I was one of those students that always hated group projects because I invariably ended up with somebody who didn’t do their work and I figured I could do it better myself…I always thought students would feel the same way. But I was encouraged to try it out and it’s been great.
Like many students and instructors, Heather Herdman, PhD, entered into the fray of online group projects with trepidation; but, with input from other colleagues in the program and instructional designers, she made the commitment to give it a try.
We all know that students have responsibility for making group work successful and instructors have little control over what students do or don’t do, but we also have a responsibility to provide the best environment for the group work to occur. As instructors, there are things we can do to change the conditions of group work and impact the trajectory to increase the likelihood of success. Today we’re going to take a close look at Heather’s approach to this project as a way to uncover keys to successful teaching with online group projects.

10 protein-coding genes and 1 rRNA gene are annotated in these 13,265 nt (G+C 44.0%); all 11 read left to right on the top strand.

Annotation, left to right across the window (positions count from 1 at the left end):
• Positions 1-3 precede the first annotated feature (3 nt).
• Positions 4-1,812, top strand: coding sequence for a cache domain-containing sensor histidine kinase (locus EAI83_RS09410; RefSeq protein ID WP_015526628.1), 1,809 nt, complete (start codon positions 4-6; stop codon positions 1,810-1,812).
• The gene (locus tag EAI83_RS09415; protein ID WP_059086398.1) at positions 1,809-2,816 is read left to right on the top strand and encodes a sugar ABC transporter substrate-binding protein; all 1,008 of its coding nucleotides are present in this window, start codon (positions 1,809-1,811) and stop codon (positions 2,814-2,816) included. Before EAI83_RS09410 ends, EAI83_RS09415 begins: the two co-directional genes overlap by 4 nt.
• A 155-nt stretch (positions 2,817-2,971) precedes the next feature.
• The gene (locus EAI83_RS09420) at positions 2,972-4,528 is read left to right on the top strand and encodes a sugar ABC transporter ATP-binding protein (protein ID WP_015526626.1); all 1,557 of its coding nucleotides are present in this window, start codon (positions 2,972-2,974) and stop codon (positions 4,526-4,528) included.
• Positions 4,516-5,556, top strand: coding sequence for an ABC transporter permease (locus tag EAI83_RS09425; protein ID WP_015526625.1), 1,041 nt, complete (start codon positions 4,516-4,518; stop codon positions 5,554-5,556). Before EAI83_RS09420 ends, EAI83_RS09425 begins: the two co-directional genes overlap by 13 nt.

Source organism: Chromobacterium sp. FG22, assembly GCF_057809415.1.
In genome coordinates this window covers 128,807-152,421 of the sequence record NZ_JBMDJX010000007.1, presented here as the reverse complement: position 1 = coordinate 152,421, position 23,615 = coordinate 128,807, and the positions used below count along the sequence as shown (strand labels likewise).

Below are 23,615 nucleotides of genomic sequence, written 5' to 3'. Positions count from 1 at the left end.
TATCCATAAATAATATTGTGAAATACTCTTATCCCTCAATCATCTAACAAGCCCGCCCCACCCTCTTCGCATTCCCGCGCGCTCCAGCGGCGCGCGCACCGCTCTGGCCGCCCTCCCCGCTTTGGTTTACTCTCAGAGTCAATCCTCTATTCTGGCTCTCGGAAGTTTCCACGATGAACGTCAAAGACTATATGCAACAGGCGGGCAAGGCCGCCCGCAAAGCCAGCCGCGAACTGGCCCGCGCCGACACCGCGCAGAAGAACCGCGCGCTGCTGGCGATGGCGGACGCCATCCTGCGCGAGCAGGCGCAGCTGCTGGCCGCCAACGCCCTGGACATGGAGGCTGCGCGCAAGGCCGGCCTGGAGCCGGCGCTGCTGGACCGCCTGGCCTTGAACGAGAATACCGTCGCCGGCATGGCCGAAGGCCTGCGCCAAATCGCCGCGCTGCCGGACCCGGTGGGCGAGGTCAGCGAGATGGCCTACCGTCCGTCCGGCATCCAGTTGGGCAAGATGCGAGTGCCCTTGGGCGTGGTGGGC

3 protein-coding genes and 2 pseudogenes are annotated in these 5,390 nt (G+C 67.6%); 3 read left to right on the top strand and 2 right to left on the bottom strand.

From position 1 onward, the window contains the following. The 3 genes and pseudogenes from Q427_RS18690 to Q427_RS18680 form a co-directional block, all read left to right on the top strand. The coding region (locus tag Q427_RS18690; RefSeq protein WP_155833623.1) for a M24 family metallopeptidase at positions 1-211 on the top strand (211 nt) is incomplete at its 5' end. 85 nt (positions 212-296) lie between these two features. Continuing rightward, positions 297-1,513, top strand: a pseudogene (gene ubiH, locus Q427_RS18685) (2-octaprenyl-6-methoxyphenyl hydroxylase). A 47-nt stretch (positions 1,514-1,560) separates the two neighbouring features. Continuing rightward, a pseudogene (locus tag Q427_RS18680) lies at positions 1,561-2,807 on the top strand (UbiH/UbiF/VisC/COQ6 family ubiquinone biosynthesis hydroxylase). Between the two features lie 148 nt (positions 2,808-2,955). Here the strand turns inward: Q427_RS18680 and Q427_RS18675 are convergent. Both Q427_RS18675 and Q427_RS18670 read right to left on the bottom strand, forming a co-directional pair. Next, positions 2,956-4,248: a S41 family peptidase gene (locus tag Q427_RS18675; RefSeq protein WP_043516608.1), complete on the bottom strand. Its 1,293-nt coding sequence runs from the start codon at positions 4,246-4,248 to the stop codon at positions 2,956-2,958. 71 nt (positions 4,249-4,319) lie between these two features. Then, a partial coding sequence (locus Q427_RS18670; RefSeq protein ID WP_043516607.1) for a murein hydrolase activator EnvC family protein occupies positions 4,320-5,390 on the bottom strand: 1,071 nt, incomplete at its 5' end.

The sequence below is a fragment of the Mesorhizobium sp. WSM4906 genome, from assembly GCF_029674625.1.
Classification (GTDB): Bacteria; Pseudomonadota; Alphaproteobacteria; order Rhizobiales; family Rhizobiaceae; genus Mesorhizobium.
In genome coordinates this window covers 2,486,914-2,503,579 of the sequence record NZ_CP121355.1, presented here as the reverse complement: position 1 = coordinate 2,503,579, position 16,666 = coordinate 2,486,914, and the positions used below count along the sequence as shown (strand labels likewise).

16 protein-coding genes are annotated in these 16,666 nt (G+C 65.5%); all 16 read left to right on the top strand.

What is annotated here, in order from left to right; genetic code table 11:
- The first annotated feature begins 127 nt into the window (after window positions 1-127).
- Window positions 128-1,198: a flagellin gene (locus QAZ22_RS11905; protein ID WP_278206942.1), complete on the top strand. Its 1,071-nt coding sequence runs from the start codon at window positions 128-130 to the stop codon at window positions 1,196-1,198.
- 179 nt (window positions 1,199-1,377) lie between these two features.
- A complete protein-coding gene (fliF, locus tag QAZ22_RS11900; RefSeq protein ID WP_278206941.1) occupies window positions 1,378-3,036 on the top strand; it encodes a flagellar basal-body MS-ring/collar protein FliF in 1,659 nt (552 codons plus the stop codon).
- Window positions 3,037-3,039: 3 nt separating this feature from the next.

You can think about your work related to online group projects as fitting into three phases: planning, designing, and doing.
An online group project that isn’t well planned is going to become an unstable learning experience. Students will be more frustrated, asking more questions and offering more complaints. This serves as a reminder that we really need to think about which course or unit objective can be met with a group project. In Heather’s graduate-level course there is a clear connection between the group project and a career in health and wellness. When we asked about the goal of the course, Heather said,
Students should be able to both analyze someone’s research and also conduct research. In health and wellness employment situations graduates will have to work with teams. They have to work with people from different departments, often with people that have very different backgrounds. You’ve got to have a way of bringing those people together. So this course’s project is kind of a nice way to introduce people to the fact that you’ve got to learn to work with people that may come at things from a very different perspective than you do.
As we dive deeper into this case, you’ll see that Heather does an excellent job of explaining this connection to students.
Spending time upfront planning and designing your group project makes it easier to implement. You make it easier for yourself to manage the course and for students to succeed. It is critical to know why the group project is part of the course, because making sure it’s really clear in your mind will help when it comes to communicating the value of the project to students.